Blockchain in Governance

At the inception of the internet, it was poured with skepticism about its applications in daily life. Governments were usually the last ones to embrace it and implement it.

But when it did, it transformed the way things were being managed, and for good. Blockchain is expected to be a technological revolution bigger than the internet.

Governance, using blockchain, will be benefited largely in:

  • Efficiency: The contribution of paperwork will come down drastically.
  • Speed: time taken to complete citizen requests will reduce.
  • Security: immutability from blockchain will ensure that data is not tampered with.

There are governments around the world that are experimenting with blockchain to ascertain its potency, whereas some have convincingly implemented governance applications build on blockchain. Following are the examples:

  1. Estonia leveraged blockchain to store health records of its citizens using ‘Keyless Signature Infrastructure’ or KSI architecture, which is based on blockchain. They are going to have electronic voting and cyber-attack warning system developed on the same blockchain-based architecture.
  2. Andhra Pradesh state government of India was the first in its country to take initiatives to solve its governance issues using blockchain technology. They experimented intensely with issues like land and vehicle identity.
  3. Dubai has invested heavily in Blockchain technology by creating the Global Blockchain Council which has Dubai government, banks, blockchain firms and other international companies as its members. It’s an ambitious project with the vision to ensure the effective use of blockchain technology in areas of health and public records, cryptocurrency, international trades, etc.
  4. Singapore is one such example where a country has gone a step further and set up its own cryptocurrency for inter-bank transfers. Next on their agenda is cross border transfers.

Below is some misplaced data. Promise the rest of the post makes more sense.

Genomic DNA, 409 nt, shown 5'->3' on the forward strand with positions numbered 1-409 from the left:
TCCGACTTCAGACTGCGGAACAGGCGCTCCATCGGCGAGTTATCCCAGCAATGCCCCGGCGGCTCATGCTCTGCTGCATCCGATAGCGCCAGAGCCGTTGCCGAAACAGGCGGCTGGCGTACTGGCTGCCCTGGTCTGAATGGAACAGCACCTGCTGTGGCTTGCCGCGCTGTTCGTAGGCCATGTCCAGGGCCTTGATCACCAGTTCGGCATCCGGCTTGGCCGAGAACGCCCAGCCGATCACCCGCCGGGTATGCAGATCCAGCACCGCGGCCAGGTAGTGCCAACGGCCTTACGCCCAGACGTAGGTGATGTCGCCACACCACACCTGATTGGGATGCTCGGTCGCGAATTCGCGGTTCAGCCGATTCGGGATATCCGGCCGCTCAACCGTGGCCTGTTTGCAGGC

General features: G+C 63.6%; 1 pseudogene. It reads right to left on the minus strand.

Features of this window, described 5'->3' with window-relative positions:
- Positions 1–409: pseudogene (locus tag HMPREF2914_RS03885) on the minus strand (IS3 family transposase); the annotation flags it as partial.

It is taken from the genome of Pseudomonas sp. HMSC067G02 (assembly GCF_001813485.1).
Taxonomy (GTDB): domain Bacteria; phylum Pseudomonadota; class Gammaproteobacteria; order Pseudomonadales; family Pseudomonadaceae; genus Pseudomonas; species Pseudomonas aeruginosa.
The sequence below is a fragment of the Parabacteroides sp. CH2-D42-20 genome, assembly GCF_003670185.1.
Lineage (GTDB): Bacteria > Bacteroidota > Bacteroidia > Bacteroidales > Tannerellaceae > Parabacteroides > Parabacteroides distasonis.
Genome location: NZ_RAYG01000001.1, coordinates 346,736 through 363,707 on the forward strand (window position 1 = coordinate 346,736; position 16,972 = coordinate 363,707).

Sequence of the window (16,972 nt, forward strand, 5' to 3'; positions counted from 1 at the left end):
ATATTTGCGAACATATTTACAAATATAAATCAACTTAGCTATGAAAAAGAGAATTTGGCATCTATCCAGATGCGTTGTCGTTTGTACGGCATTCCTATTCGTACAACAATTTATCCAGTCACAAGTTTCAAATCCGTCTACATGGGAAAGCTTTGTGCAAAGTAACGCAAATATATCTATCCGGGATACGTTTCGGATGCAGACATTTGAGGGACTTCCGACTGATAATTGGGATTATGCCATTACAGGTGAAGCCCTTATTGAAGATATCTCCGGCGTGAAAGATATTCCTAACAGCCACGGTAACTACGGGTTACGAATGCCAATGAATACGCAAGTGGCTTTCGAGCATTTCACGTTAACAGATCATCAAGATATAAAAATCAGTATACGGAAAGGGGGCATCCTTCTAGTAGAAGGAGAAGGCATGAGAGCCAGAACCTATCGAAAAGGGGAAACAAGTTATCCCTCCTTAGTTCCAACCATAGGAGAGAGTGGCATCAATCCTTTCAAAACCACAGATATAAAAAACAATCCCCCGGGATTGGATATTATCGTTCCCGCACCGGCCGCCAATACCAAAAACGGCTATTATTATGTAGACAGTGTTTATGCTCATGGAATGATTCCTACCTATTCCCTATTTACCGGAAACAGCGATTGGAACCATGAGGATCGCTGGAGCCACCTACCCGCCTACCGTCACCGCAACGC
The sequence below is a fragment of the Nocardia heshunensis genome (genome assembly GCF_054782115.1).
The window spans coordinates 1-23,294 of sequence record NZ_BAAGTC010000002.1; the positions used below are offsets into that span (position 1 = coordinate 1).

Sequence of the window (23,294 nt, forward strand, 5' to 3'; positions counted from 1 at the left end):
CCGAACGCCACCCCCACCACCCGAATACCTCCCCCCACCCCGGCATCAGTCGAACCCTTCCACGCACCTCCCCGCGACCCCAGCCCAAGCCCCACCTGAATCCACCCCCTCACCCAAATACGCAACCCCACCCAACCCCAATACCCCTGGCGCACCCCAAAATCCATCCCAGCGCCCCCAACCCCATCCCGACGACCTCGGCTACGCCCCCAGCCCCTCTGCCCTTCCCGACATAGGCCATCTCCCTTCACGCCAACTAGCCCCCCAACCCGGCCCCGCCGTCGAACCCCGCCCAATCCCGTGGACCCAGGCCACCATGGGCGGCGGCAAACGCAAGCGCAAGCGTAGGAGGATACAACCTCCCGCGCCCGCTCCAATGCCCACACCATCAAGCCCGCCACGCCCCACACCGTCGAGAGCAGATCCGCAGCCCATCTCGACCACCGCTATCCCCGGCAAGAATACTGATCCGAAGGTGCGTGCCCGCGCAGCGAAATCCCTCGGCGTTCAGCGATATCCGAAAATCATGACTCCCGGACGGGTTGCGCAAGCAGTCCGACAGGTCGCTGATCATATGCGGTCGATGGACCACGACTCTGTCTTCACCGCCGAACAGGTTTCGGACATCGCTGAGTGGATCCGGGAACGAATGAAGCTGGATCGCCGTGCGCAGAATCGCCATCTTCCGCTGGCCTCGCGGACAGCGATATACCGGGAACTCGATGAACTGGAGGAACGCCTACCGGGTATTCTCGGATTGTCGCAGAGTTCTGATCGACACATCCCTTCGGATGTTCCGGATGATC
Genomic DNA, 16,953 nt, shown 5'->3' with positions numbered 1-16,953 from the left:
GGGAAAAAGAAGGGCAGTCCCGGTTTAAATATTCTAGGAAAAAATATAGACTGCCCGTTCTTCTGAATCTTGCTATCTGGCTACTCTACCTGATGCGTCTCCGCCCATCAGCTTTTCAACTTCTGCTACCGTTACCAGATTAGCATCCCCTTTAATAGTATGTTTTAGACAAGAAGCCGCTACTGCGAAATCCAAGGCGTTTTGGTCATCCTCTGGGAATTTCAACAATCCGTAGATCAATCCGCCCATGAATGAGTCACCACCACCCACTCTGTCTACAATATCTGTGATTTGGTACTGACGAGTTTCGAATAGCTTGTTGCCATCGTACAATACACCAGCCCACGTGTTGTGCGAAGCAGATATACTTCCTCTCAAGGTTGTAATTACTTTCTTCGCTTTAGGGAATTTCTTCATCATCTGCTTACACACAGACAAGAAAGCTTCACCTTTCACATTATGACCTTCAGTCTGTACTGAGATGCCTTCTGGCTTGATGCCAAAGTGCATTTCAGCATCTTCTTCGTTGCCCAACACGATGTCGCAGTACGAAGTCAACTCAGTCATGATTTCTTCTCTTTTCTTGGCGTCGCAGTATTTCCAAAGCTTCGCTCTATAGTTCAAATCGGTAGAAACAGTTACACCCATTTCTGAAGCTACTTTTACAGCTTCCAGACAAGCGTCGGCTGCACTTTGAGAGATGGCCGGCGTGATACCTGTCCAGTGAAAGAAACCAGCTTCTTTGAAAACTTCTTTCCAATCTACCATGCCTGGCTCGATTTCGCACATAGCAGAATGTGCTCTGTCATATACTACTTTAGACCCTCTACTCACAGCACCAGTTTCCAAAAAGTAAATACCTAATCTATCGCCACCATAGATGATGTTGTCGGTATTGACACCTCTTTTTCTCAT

This gives us perspective about applications on blockchain in governance. Following are some of the areas which blockchain will revolutionize in the near future:

Identity Management

We already have digital identity management systems in place. Why do we need blockchain? Well, because they are built on a client-server architecture and are not secure. They have been hacked in the past and identities were stolen. What more?

There have been instances where duplicate identities were uncovered in these systems. It’s rife with problems and an alternative is the need of the hour. Here comes blockchain, which offers a secure and cost-effective way to establish and manage digital identities. It’s nearly impossible to hack an identity since blocks on blockchain are immutable. Any hacking attempt will raise alarm in the network. Ownership of its data lies with the user.

Voting

Standing in the queues for long to cast our vote, we all have had faced trouble. Apart from personal discomfort, there are far serious issues which must be dealt with. Frauds like double voting, voting by someone else and low turnaround of voters are some issue which blockchain can help resolve.

To begin with, blockchain will make the voting electronic, possibly through your phone, thus increasing turnaround in voters count. Its immutability feature will ensure that one person casts his/her vote just once. Finally, it will easily detect if someone else is voting on one’s behalf, since nodes of blockchain will reject the transaction and raise alarm against the culprit.

Validation of Credentials

More specifically, education and professional records can be verified once, encrypted and recorded on the blockchain. This would make schools, colleges, universities and employers to easily verify the qualification criteria in real-time and in an authentic manner.

Public Data Management

Having citizen data on blockchain has benefits for the government that goes well beyond just authenticity and immutability. It instills trust in government and faith in the system.

This trust can be taken to the next level by giving the control back to the person who owns the data and let them decide what they wish to share or not share (using the public key).

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